|Item type||Current location||Call number||Status||Date due||Barcode|
|Books||193 GRI (Browse shelf)||Available||032954|
Includes bibliographical references and index.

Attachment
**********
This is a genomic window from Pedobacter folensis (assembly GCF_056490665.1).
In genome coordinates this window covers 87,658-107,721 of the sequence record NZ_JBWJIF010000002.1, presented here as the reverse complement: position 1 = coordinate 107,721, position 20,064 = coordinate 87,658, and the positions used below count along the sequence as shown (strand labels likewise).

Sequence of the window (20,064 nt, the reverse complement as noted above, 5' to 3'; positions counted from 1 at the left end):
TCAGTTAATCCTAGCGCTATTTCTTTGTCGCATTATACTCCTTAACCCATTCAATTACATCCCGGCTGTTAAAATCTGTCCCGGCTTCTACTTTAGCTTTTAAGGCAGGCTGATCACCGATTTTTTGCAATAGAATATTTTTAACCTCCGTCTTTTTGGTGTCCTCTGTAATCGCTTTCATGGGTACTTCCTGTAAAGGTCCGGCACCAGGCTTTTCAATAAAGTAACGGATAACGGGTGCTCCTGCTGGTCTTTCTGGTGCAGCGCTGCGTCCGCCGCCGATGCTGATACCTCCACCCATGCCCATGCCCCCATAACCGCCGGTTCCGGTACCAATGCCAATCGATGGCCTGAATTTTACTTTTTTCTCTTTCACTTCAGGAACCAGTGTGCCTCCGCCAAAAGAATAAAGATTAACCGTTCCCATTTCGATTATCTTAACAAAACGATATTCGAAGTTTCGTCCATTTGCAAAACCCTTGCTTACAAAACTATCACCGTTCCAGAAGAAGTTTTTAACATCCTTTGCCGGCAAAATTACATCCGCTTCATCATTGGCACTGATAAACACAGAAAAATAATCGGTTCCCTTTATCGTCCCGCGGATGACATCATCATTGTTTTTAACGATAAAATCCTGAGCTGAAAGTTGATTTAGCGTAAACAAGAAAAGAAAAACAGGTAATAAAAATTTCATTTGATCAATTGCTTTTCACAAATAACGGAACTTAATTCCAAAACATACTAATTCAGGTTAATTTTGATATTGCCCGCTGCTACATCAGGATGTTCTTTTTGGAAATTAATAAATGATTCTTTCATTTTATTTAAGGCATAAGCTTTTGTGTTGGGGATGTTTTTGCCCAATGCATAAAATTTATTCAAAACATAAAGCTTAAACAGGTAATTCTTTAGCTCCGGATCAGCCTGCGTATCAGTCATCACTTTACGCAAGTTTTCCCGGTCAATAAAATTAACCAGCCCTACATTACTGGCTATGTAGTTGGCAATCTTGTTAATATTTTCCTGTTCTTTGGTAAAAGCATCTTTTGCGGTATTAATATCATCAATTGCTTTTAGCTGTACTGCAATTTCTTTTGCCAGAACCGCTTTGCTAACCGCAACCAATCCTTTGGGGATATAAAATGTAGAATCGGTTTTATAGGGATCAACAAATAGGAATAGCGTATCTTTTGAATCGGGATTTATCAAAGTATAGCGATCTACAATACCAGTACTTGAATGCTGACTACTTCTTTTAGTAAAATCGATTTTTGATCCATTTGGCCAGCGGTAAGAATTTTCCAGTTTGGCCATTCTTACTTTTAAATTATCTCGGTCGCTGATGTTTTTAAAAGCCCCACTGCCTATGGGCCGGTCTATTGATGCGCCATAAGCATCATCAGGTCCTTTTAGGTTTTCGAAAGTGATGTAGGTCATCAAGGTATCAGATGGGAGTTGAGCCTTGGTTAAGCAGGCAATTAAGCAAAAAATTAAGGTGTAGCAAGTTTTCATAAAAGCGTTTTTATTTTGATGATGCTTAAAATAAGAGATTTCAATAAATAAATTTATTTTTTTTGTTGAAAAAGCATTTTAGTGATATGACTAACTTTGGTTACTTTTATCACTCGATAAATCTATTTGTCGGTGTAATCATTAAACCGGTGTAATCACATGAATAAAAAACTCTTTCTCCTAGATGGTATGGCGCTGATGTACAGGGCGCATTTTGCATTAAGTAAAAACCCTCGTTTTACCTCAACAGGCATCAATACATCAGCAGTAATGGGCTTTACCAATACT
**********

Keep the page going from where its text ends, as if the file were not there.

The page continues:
This Study of Kant provides a detailed examination of the development and function of the doctrine of transcendental illusion in his theoretical philosophy. The author shows that a theory of "illusion" plays a central role in Kant's arguments about metaphysical speculation and scientific theory. Indeed, she argues that we cannot understand Kant unless we take seriously his claim that the mind inevitably acts in accordance with ideas and principles that are "illusory." Taking this claim seriously, we can make much better sense of Kant's arguments and reach a deeper understanding of the role he allots human reason in science.